From among a large pool of highly qualified applicants, the department admits four to six doctoral students a year. Our students receive six years of full funding. Current graduate students have distinguished themselves by publishing, presenting papers at international conferences and earning recognition and support from prestigious external funding organizations. The department's graduates have an excellent placement record, teaching in such institutions as Harvard, Stanford, Indiana University, University of California, Brooklyn College, Reed College, Haverford, Rice University, University of Washington - St. Louis, and University of Wisconsin (Madison). Although most of our graduates will pursue work in academia, some will pursue professional careers outside academia. The Department is supportive of such career diversity. Doctoral applicants who wish to pursue a career outside academia may indicate this in their “Statement of Academic Purpose,” describing how a doctoral degree in Religious Studies will contribute to a particular career goal.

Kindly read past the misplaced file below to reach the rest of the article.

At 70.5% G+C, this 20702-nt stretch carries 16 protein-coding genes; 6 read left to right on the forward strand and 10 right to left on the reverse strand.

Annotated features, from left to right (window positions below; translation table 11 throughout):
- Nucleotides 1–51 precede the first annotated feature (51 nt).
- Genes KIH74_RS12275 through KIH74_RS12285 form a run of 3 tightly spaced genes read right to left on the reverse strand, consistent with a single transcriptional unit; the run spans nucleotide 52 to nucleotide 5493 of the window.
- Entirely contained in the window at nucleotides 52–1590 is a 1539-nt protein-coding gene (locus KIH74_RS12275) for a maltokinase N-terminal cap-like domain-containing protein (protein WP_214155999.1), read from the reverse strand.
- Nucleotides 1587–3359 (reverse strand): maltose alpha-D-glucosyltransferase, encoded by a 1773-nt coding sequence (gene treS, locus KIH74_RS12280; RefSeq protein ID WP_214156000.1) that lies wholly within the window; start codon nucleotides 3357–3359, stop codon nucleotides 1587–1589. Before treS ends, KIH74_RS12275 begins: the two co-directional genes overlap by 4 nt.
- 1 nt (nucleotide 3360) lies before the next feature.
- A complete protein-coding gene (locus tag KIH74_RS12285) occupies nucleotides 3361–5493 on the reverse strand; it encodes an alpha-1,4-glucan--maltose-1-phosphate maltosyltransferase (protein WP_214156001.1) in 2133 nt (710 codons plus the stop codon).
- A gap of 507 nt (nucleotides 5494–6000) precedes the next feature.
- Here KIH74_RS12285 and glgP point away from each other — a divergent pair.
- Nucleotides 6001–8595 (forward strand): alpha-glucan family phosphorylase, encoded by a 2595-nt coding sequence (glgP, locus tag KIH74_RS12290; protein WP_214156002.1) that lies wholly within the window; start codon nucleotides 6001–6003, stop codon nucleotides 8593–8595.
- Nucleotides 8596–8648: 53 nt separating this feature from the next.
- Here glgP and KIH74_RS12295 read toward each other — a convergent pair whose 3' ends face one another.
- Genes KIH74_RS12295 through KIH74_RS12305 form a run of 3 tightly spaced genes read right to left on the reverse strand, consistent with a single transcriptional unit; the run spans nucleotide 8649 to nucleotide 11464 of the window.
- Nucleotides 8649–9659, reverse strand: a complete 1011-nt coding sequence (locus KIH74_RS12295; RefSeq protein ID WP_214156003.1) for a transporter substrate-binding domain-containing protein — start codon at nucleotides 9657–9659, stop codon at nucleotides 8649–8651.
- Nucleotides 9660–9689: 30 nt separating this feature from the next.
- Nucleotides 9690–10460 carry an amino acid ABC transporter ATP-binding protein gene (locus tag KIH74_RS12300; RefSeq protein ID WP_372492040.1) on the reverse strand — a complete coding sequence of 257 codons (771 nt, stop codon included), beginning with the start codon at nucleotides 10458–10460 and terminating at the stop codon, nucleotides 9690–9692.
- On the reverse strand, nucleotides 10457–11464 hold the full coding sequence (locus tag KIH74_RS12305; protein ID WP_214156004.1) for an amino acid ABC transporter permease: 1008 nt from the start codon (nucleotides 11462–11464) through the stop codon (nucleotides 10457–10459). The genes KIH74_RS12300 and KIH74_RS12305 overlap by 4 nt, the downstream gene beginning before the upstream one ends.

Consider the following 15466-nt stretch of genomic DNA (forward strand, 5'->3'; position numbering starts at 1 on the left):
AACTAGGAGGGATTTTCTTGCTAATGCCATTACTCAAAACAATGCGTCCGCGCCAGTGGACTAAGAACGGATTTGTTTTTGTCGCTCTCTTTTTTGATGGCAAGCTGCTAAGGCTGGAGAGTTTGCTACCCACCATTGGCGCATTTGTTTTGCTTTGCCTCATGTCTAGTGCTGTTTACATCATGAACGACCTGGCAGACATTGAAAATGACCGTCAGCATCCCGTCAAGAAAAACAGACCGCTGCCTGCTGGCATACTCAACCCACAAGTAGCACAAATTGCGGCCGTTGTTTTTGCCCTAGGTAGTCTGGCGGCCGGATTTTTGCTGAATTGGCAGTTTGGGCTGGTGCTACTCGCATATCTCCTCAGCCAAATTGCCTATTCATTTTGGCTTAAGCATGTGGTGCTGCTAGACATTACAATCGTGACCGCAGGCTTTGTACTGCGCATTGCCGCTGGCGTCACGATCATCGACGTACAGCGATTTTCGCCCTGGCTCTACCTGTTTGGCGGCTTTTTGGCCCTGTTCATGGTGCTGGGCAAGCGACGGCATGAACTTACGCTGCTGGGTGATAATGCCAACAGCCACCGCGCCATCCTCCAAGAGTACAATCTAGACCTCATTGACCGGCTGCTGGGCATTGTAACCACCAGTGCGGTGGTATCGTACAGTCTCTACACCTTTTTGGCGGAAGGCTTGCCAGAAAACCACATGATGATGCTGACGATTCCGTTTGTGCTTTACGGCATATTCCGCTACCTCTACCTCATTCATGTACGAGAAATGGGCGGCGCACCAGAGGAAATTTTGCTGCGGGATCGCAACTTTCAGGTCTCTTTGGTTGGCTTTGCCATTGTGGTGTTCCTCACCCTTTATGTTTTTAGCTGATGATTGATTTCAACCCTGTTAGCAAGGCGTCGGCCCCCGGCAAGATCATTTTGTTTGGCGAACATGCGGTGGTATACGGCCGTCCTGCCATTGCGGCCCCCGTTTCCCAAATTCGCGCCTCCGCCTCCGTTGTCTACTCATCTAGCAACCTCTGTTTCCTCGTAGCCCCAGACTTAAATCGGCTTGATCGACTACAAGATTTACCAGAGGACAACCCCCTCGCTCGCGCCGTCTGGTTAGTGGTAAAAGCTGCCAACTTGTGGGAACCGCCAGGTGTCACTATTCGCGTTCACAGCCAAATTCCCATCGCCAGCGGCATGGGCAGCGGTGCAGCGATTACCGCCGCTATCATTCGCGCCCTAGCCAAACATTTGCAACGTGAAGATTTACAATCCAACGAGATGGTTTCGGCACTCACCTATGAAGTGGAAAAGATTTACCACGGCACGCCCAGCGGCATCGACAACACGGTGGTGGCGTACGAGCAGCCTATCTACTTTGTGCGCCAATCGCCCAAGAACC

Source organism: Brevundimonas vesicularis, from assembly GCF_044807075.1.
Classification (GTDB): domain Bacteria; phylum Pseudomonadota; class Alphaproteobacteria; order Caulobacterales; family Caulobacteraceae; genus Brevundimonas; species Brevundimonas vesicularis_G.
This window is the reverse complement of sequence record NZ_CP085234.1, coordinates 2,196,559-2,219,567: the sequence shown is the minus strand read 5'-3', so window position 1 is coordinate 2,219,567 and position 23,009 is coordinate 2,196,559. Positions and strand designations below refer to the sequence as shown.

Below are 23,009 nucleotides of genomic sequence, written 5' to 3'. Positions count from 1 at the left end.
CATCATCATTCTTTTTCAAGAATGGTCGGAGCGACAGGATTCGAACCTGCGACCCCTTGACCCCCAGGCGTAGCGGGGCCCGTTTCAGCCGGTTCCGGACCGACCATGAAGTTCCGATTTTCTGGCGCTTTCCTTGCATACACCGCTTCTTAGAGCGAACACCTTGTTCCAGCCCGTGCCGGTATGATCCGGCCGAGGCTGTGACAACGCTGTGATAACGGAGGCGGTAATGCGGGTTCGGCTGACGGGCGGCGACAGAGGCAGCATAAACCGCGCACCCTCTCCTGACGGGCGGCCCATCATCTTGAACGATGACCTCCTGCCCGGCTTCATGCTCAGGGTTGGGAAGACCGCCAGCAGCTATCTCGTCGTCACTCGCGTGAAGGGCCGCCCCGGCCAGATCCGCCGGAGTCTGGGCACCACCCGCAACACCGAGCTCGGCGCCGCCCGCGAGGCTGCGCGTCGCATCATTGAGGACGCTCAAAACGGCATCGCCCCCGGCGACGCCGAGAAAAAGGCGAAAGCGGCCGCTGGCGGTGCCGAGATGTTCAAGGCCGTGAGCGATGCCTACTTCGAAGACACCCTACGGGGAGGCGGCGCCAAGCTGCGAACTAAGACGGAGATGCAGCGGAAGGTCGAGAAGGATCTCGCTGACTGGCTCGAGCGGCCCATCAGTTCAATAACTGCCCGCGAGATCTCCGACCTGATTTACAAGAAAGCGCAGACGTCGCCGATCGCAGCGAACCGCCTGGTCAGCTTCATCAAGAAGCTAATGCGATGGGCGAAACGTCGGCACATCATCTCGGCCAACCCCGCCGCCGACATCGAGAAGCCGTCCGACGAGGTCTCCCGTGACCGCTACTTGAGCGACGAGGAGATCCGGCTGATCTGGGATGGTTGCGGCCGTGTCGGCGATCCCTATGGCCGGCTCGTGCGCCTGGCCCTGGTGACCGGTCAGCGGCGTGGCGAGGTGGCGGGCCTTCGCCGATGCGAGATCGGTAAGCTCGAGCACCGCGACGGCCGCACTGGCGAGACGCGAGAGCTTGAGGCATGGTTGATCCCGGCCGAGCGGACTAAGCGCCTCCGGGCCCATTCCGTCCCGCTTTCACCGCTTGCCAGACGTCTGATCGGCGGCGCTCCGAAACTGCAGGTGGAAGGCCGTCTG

In all programs, our goal is to combine specialized, rigorous training with a common and more general disciplinary approach to the study of religion. We do not offer a general Masters program, although under exceptional circumstances we will consider applications for a specialized MA program in one of the three designated areas.
Doctoral students are normally expected to complete two years of coursework beyond their Masters degree (or three years post-baccalaureate). These courses are primarily drawn from seminars offered by departmental faculty, but also include individual reading courses as well as courses in other departments, such as Classics, Philosophy, History, Comparative Literature, Anthropology, Political Science, and the Joukowsky Institute for Archaeology and the Ancient World. The third year is spent preparing for and taking Preliminary Exams, and the remaining years are devoted to developing the dissertation prospectus and researching and writing the dissertation.
We do not offer a general masters program, although students can be admitted for terminal Master's study only under exceptional circumstances. Eight graduate level courses are requires, including RELS 2000, "Theory of Religion." Students must demonstrate competency in French or German, as well as in whatever other languages are relevant to their research interests. A thesis is required.